Gulf of Aden Security Review

A regularly updated review of both Yemen and the Horn of Africa covering topics related to security, governance, and militant activity.

Yemen: Two soldiers killed in ambush in Shabwah governorate; five arrested for harboring AQAP members; suspected al Qaeda militant questioned about June attack; group in Ma’rib governorate claims responsibility for pipeline attack

Horn of Africa: UN says Somalia needs more military, financial support from international community; Somali prime minister to face confidence vote Saturday; security forces seize weapons, explosives in Mogadishu house raid; Somali president in Uganda to discuss security issues; fifteen people killed, fifty wounded in mortar attack; head of Britain’s MI5 warns of threat from Somalia

Yemen Security Brief

  • Two soldiers are dead after gunmen in Shabwah governorate ambushed their vehicle with hand grenades and a rocket-propelled grenade Thursday, according to security officials. The soldiers were returning from the site of an attempted gas pipeline attack earlier this week at the time of the attack.[1]

  • Five people have been arrested in Lawder for allegedly harboring suspected AQAP militants, officials announced Friday. Officials said that the five suspects are currently being interrogated about their involvement with al Qaeda.[2]

  • Suspected al Qaeda militant Ghawdal Mohammad Saleh Naji is currently being questioned by authorities about his involvement in the June attack on the Political Security headquarters in Aden, which left thirteen dead and nine others wounded. Officials are currently searching for seven other suspects thought to be involved in the attack.[3]

  • A group calling itself the Ma’rib Youth Alliance has claimed responsibility for this week’s attack on an LNG pipeline in Ma'rib governorate. The group said the attack was in retaliation for the lack of government jobs in Ma’rib.[4]

Horn of Africa Security Brief

  • The new UN special envoy to Somalia, Augustine Mahiga, told the Security Council Thursday that Somalia needs urgent military and financial support from the international community. “Scaled-up assistance from the international community is needed to make a difference,” Mahiga said. He also said that AMISOM would soon request that the Security Council approve an increase in its Mogadishu peacekeeping force and expected troop levels to eventually rise to 20,000 in the upcoming months.[5]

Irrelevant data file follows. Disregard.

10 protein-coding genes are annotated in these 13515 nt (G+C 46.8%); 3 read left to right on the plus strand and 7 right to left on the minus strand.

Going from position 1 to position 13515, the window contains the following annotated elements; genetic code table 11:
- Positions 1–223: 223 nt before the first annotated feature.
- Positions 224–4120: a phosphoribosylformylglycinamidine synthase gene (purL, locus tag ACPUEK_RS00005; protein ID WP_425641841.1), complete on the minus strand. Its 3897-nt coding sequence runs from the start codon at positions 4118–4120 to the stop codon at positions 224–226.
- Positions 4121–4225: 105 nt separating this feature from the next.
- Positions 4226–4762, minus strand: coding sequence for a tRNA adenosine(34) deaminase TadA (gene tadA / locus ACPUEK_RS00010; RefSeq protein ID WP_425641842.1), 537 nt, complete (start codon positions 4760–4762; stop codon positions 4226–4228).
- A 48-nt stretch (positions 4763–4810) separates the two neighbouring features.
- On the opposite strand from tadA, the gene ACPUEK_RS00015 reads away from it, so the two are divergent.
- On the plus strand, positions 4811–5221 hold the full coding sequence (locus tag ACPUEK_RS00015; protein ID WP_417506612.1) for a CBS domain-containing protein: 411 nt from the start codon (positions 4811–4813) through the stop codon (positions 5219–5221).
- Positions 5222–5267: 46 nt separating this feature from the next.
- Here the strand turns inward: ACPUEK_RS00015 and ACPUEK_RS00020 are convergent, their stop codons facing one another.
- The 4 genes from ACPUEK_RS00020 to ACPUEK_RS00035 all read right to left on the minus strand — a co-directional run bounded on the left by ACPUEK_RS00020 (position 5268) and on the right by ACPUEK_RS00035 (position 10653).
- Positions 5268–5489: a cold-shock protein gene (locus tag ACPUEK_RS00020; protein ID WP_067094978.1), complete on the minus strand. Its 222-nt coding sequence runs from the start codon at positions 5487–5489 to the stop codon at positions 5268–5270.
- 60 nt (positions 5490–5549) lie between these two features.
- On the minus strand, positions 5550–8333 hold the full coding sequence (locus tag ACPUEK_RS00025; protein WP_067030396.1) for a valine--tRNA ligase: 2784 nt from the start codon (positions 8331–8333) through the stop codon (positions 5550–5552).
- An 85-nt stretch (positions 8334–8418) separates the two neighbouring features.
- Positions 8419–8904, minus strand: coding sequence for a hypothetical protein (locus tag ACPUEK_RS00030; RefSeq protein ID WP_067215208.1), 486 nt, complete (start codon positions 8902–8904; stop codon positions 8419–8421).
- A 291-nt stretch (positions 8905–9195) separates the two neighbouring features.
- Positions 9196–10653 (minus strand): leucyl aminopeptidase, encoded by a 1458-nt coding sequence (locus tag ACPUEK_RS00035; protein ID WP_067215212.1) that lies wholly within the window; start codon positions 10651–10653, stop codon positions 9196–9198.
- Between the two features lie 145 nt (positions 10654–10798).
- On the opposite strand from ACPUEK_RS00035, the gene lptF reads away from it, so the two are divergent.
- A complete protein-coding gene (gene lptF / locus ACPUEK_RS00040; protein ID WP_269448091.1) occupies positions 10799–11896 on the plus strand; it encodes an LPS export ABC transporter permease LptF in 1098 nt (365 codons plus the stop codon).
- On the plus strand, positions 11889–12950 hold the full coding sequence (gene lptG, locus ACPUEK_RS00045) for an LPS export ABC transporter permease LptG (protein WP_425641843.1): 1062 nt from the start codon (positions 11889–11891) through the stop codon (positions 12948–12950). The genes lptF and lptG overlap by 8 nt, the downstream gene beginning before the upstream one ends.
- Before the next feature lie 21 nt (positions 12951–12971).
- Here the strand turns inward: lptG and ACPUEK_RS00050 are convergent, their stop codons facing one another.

• Somali Prime Minister Omar Abdirashid Sharmarke will face a confidence vote in parliament Saturday as his ongoing dispute with President Sheikh Sharif Ahmed deepens. Some analysts believe that President Ahmed is seeking to bolster his authority. “The president wants to find a fall-guy,” said Rashid Abdi of the International Crisis Group. Abdi also called it a “pure power struggle” which highlights “a political class that has lost all direction.”[6]

  • Authorities confiscated weapons and bomb-making materials in a house raid carried out in Mogadishu Thursday, according to a statement from the Ministry of Information. The statement also said that polices seized chemicals, bombs and suicide belts designed to be used in terror attacks.[7]

  • Despite his ongoing political feud with the Somali Prime Minister, President Sheikh Sharif Sheikh Ahmed traveled to Kampala Friday to discuss to current security situation with Ugandan officials. [8]

  • Mortar fire exchanged between government forces and al Shabaab militants left at least fifteen people dead and fifty others wounded Thursday, according to the head of Mogadishu’s ambulance service. Mortar rounds hit the government complex while the Somali Parliament was in session, killing three TFG soldiers and wound a member of parliament.  The counterattack killed over a dozen others.  Witnesses said that the return-fire occurred near Bakara market.[9]

  • Jonathan Evans, the director-general of MI5, warned that groups in Yemen, Somalia, or Belfast “might seek to extend their attacks to Great Britain, as violent republican groups have traditionally done.”  He said that dozens of people from Britain are currently training in al Shabaab camps in Somalia, which shares “many of the characteristics that made Afghanistan so dangerous as a seedbed for terrorism.”  Evans added, “I am concerned that it is only a matter of time before we see terrorism on our streets inspired by those who are today fighting alongside al Shabaab.”[10]

[1] “Two soldiers killed in south Yemen: security official,” AFP, September 16, 2010. Available:
[2] “Yemen arrests five suspects for harboring al Qaeda members,” Saba Net, September 17, 2010. Available:
[3] “Yemen questions main suspect over political security attack,” Saba Net, September 17, 2010. Available:
[4] “Group claims responsibility for LNG pipeline attack,” Al Sahwa Net, September 16, 2010. Available:
[5] “Somalia needs more military, financial support: UN,” Reuters, September 17, 2010. Available:
[6] “Somali PM to face confidence vote in parliament,” Reuters, September 17, 2010. Available:
[7] “Somali police raid house, seize weapons and detonators,” CNN, September 17, 2010. Available:
[8] “Somali president in Uganda during political unrest,” Associated Press, September 17, 2010. Available:
[9] “15 Killed, 50 Injured in Mogadishu Fighting,” Garowe Online, September 16, 2010. Available:
“15 Die in Somali as Parliament Demands Gov’t Vote,” AP, September 16, 2010.  Available:
[10] “U.K. Spy Chief Warns of Somalia Terror Threat,” AP, September 17, 2010.  Available:
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